Delta Module Two course – face-to-face intensive
What is Delta Module Two?
This module is based around five assignments. One of the assignments focuses on your professional development and gives you the opportunity to experiment with new techniques and approaches in a structured manner. For each of the the other four assignments, you need to research and write an essay on a particular area of language systems or skills, then prepare and teach a lesson on that area.
Module Two therefore requires attendance at a course run by an approved Delta centre so that your teaching can be supported and assessed. Your professional development assignment and three of your systems / skills assignments are internally assessed by your course tutors. Your final systems / skills assignment is assessed by an external assessor from Cambridge English.
When can I take a course?
We offer an intensive face-to-face course once a year, in the summer. The course lasts 8 weeks and takes place at our teaching training centre in Wrocław.
What are the dates for the 2017 course?
3 July – 25 August 2017
What's the course fee?
It's 1850 GBP, with a discount of 50 GBP for participants who have previously done a CELTA or Delta module course at our centre.
There's also a Cambridge entry fee, currently 150 GBP.
How many candidates are there on the course?
The maximum number of candidates is 12, divided into two tutor groups of six.
How is the course organized?
The course is flexibly designed so as to be suitable both for candidates wishing to take Modules One and Two and for those wishing to focus on Module Two only.
A typical course day will include three hours of input sessions and two hours in the classroom, where you will either teach or observe your peers at work. In addition to this, there are regular feedback meetings and one-to-one tutorials with course tutors.
About 75% of input sessions focus on ELT theory and practice and the requirements of Module Two. The five Module Two assignments are spread out over the course, with externally assessed lessons taking place in the final week.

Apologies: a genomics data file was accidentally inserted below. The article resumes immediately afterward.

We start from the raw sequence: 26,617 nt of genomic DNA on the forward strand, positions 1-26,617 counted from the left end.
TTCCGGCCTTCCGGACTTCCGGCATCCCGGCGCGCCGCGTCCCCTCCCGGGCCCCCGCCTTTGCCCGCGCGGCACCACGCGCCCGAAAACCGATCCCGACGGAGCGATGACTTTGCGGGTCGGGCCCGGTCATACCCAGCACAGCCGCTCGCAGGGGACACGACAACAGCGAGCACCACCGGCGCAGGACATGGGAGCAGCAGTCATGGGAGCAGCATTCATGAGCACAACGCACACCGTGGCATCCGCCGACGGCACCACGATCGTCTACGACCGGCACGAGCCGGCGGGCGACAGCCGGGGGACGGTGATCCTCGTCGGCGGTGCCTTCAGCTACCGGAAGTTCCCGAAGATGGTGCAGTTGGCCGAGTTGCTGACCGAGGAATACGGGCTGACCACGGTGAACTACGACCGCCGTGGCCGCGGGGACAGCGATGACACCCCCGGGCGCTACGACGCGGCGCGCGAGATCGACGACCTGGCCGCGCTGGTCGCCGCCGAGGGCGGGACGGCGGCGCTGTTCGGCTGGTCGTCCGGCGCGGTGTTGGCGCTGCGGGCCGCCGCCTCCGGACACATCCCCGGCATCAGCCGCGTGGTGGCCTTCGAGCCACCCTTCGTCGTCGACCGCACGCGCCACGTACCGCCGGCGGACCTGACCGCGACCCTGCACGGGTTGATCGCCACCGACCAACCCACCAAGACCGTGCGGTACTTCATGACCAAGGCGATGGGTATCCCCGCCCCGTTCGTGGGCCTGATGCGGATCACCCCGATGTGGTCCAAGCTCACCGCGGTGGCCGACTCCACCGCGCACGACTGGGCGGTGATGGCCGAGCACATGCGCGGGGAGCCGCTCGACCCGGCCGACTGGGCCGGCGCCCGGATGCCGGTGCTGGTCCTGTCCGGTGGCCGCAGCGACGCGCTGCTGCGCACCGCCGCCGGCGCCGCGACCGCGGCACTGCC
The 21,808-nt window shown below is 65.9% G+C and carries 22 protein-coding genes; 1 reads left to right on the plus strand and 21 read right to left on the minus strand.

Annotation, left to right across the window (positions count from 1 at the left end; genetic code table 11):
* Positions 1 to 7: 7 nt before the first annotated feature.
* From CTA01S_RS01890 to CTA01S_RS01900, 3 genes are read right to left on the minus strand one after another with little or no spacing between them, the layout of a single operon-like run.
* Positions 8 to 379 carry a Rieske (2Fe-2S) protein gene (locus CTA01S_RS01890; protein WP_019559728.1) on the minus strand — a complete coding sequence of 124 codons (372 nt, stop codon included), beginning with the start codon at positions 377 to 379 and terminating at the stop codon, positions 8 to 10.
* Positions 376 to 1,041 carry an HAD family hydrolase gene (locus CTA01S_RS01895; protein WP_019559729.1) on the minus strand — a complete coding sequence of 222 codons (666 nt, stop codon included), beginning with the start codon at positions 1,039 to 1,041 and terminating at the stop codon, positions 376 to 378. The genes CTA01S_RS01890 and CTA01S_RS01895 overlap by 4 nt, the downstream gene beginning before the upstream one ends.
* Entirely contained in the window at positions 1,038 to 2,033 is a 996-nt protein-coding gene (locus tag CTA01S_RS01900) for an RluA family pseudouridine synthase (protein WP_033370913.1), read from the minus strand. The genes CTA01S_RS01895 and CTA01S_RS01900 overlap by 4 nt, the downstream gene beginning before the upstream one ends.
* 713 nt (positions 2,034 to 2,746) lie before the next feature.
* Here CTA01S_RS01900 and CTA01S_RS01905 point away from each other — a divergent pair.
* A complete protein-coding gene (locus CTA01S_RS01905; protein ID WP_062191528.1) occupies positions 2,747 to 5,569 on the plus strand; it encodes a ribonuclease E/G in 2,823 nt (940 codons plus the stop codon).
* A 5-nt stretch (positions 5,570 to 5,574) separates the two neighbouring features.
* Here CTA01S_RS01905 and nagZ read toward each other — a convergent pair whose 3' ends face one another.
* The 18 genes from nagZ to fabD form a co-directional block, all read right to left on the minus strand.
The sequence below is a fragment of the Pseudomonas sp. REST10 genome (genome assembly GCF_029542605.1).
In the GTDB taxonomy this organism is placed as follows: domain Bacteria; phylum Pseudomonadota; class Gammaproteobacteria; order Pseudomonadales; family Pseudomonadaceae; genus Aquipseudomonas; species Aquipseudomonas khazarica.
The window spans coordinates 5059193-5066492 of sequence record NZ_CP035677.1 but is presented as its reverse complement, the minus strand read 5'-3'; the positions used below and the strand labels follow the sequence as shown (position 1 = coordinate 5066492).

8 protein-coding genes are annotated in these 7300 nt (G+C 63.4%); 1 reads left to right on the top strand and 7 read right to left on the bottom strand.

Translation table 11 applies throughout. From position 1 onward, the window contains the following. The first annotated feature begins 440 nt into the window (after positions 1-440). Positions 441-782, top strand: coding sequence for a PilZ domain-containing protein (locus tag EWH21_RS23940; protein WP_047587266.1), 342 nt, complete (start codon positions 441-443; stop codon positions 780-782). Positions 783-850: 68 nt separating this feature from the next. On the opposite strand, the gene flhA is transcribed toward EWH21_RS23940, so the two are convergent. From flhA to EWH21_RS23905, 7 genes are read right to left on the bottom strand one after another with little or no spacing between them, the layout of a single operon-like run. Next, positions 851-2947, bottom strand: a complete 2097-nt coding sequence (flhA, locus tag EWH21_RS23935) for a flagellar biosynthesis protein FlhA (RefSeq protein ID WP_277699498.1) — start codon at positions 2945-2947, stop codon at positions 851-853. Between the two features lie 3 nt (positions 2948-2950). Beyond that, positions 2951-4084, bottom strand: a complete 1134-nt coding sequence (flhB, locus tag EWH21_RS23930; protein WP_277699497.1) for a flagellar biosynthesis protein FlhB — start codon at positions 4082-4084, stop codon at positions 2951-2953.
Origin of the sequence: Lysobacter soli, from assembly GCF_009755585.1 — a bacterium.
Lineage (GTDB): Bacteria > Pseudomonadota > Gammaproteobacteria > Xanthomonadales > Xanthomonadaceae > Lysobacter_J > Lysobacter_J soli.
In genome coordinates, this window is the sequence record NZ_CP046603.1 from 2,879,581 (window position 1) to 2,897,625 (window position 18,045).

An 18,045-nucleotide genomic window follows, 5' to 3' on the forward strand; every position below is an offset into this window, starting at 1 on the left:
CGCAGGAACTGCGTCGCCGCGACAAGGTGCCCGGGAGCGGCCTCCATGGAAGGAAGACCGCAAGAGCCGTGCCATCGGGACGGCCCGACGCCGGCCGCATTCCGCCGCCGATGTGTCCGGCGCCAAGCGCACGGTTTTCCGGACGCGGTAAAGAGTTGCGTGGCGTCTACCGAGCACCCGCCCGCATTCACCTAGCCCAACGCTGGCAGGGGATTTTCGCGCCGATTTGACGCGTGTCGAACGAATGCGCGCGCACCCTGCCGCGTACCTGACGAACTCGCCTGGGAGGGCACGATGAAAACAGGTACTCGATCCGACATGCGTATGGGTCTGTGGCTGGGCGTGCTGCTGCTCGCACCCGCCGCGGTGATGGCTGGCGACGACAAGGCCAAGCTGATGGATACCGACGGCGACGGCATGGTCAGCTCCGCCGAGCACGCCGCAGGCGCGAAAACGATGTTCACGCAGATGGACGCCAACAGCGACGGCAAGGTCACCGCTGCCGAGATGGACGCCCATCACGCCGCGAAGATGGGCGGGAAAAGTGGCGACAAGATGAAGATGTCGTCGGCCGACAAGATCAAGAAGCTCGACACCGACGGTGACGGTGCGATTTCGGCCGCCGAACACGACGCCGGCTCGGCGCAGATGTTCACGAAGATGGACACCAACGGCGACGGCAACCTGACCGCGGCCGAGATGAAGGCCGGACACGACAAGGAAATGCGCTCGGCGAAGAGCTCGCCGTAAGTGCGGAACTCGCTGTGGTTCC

The remaining 25% of input sessions are dedicated to training and practice for the Module One exam, and these are largely concentrated in the latter half of the course. A full mock exam is held in the penultimate week of the course.
Candidates who already have Module One, or who wish to focus exclusively on Module Two, have the option of sitting out some or all of the exam-focused sessions and dedicating more time to their Module Two assignments and in particular the externally assessed assignment in the final week. It is not necessary to decide before the course whether you will take part in the Module One sessions.
How much work is involved?
Eight weeks is longer than many face-to-face Module Two courses and so allows more time for reflection and development – but still, the course is extremely intensive! In addition to the scheduled input sessions and teaching practice mentioned above, you will also need to:
• do a lot of reading and research
• produce substantial written assignments
• prepare detailed plans and materials for lessons
• write evaluations of your own and others' teaching
• do pre- / post-seminar reading tasks to prepare for / consolidate input.
Cambridge suggest that the above will take about 20 hours a week on top of the scheduled course hours. For most participants, this turns out to be a very conservative estimate. You will need to dedicate a the greater part of every weekend to written assignments, for example.
How is teaching practice organised?
You'll teach groups of adult learners organised by the school, typically one level in weeks 1-4 and another level in weeks 5-8. Lessons are held for two hours a day, five days a week, giving you the opportunity to get to know your learners really well.
On average you'll teach a couple of times a week. When you're not teaching, you'll usually be observing your peers' lessons so as to be able to participate in feedback. Some of the lessons you teach will be formally assessed, but the format of the course also affords considerable scope for purely developmental observations (and for the occasional unobserved lesson!).
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